OVERSIGHT OF THE USE OF THESE POWERS
Applications made pursuant to the Egyptian Criminal Code and the Criminal Procedures Code require a warrant to be issued by a judge. When making an application to the court, the standard is that the court should be satisfied that the warrant is needed for a ‘serious effort’ to be made investigating the crime in question.
Anyone claiming violation of privacy or illegal wiretapping can bring a civil suit for damages or file charges for the use of illegal wiretaps, or seek to have illegally obtained evidence dismissed.
Generally, the armed forces and national security agencies are largely exempt from any control or oversight by the communications regulator, the National Telecommunications Regulatory Authority.
CENSORSHIP RELATED POWERS
SHUT-DOWN OF NETWORK AND SERVICES
TELECOMMUNICATIONS REGULATION LAW
Article 67 of the Telecommunications Regulation Law (No. 10 of 2003) provides that all telecommunications providers (including Vodafone) are subject to the direct control of the competent government authority, the National Telecommunications Regulatory Authority (the NTRA) in circumstances relating to national security and other major incidents such as natural and environmental disasters or during the declaration of general mobilisation in accordance with the General Mobilisation Law (No. 87 of 1960). In such circumstances, the NTRA, in coordination with the armed forces and the competent authorities, can oblige all telecommunications providers to execute its pre-emptive plan designed for ensuring defence and national security. What constitutes national security is determined by the government. Such control can extend to shutting down a provider’s entire network or part of their services.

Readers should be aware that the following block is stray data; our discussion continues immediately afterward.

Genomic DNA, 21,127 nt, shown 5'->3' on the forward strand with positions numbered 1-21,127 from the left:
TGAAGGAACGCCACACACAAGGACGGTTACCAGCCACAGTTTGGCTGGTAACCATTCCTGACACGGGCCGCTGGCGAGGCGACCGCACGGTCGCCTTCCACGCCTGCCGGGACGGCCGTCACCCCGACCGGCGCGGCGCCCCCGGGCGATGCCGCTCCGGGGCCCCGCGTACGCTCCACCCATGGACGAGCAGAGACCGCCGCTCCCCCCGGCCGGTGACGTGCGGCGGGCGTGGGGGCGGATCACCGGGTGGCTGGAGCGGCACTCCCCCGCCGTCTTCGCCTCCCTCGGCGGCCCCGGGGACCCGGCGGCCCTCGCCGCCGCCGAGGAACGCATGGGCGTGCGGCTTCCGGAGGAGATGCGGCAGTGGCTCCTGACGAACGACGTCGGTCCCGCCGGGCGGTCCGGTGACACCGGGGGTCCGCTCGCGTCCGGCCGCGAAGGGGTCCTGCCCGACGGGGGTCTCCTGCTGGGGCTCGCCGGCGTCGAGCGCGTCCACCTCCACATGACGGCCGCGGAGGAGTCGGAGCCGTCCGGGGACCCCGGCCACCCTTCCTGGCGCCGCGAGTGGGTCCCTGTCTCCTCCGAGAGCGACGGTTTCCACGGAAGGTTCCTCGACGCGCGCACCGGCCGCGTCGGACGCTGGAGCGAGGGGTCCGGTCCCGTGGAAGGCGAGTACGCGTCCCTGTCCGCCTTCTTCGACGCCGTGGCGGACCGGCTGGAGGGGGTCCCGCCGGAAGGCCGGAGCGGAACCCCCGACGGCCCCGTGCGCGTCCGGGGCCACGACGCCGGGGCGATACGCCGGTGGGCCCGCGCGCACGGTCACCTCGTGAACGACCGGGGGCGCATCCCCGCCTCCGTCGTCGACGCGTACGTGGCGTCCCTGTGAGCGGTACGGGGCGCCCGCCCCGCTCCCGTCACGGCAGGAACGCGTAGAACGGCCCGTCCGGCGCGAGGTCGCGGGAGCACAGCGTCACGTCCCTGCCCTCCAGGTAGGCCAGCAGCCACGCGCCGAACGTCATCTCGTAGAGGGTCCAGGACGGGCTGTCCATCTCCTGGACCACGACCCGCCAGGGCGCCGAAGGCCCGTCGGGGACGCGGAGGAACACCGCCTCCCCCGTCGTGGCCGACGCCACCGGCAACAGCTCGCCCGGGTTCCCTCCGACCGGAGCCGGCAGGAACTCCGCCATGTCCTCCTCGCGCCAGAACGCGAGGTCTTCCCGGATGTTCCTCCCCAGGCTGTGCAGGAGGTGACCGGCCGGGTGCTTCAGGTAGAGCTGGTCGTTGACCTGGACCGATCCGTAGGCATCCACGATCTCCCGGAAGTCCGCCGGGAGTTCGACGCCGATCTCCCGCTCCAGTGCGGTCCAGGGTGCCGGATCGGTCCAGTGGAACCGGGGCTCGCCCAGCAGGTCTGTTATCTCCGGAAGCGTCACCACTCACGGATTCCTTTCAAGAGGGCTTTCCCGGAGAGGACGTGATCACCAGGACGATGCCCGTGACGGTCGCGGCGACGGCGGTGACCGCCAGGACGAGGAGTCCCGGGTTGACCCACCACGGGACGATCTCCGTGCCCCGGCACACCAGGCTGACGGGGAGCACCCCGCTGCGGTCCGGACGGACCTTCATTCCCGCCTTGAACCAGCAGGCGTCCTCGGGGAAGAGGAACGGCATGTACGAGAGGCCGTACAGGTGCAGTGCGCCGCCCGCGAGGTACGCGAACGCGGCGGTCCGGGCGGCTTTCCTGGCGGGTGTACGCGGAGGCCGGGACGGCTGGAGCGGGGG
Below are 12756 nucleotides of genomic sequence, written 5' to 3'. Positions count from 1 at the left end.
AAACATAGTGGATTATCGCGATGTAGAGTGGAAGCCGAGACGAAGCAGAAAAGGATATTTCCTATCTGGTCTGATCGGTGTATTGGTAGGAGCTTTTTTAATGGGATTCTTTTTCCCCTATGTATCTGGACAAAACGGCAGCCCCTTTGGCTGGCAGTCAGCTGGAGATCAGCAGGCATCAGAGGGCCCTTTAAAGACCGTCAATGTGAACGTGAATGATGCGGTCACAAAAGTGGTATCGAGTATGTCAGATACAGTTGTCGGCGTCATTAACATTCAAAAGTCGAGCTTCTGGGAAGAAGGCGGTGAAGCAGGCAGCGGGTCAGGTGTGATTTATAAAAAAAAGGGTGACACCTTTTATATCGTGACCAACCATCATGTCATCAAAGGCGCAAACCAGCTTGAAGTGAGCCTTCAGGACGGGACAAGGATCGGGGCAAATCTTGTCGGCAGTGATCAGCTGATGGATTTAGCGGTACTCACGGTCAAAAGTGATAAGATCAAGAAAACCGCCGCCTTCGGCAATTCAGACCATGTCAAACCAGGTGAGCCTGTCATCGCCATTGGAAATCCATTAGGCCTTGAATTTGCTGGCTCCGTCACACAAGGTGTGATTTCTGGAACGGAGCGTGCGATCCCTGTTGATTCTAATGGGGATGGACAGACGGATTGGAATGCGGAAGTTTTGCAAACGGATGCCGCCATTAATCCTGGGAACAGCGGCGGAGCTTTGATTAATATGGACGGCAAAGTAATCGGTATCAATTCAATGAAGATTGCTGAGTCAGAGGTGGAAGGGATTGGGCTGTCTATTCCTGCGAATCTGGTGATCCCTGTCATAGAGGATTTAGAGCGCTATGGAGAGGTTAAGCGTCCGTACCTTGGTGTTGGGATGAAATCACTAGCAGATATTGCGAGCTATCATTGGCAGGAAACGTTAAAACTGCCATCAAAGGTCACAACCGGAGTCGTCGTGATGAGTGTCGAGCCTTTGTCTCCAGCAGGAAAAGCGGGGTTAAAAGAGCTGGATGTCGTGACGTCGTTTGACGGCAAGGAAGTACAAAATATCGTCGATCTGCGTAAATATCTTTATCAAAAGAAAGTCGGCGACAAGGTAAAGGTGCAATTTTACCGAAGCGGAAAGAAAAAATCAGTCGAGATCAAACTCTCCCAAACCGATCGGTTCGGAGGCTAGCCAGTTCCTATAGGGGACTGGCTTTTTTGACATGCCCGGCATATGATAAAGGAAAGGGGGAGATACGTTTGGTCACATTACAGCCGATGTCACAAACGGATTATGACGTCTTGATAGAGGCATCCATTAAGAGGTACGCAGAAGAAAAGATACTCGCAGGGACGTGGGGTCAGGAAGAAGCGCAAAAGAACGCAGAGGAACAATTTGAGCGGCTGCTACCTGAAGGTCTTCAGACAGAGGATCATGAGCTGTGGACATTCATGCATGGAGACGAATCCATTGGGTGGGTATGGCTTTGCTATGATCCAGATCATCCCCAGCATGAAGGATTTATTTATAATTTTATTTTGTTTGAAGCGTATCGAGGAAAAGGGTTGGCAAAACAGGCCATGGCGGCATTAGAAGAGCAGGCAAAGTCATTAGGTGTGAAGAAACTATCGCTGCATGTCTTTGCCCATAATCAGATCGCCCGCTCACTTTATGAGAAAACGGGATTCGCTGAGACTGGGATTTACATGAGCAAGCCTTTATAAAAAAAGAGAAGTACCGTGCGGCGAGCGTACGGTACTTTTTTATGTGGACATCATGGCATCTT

The NTRA has the power to suspend a telecoms provider’s licence if it does not comply with its directions in such circumstances. Telecoms providers have the right to be compensated for damages they suffer as a result of carrying out the plan under Article 68.
BLOCKING OF URLS & IP ADDRESSES
THE CRIMINAL CODE
The Criminal Code contains a number of provisions regarding the dissemination of blasphemous or defamatory material, and may be used to legally require any telecoms provider (including Vodafone) to remove such material insofar as possible.
POWER TO TAKE CONTROL OF VODAFONE’S NETWORK
TELECOMMUNICATIONS REGULATION LAW (NO. 10 OF 2003)
Please refer to ‘Shut-down of network and services’ above. It is feasible that this legal power could be used by a competent state authority to take control of a network (such as Vodafone’s).
OVERSIGHT OF THE USE OF POWERS
TELECOMMUNICATIONS REGULATION LAW NO. 10 OF 2003
Under Article 69, employees assigned by NTRA, the armed forces and national security entities may, upon a resolution by the Minister of Justice in coordination with the minister concerned, be considered judicial officers regarding crimes committed in violation of the Telecommunications Regulation Law (No. 10 of 2003) as related to their positions’ scope of work. Otherwise there is no judicial oversight of the NTRA’s use of its powers.
This information was originally published in the Legal Annexe to the Vodafone Group Law Enforcement Disclosure Report in June of 2014, which was updated in May of 2017.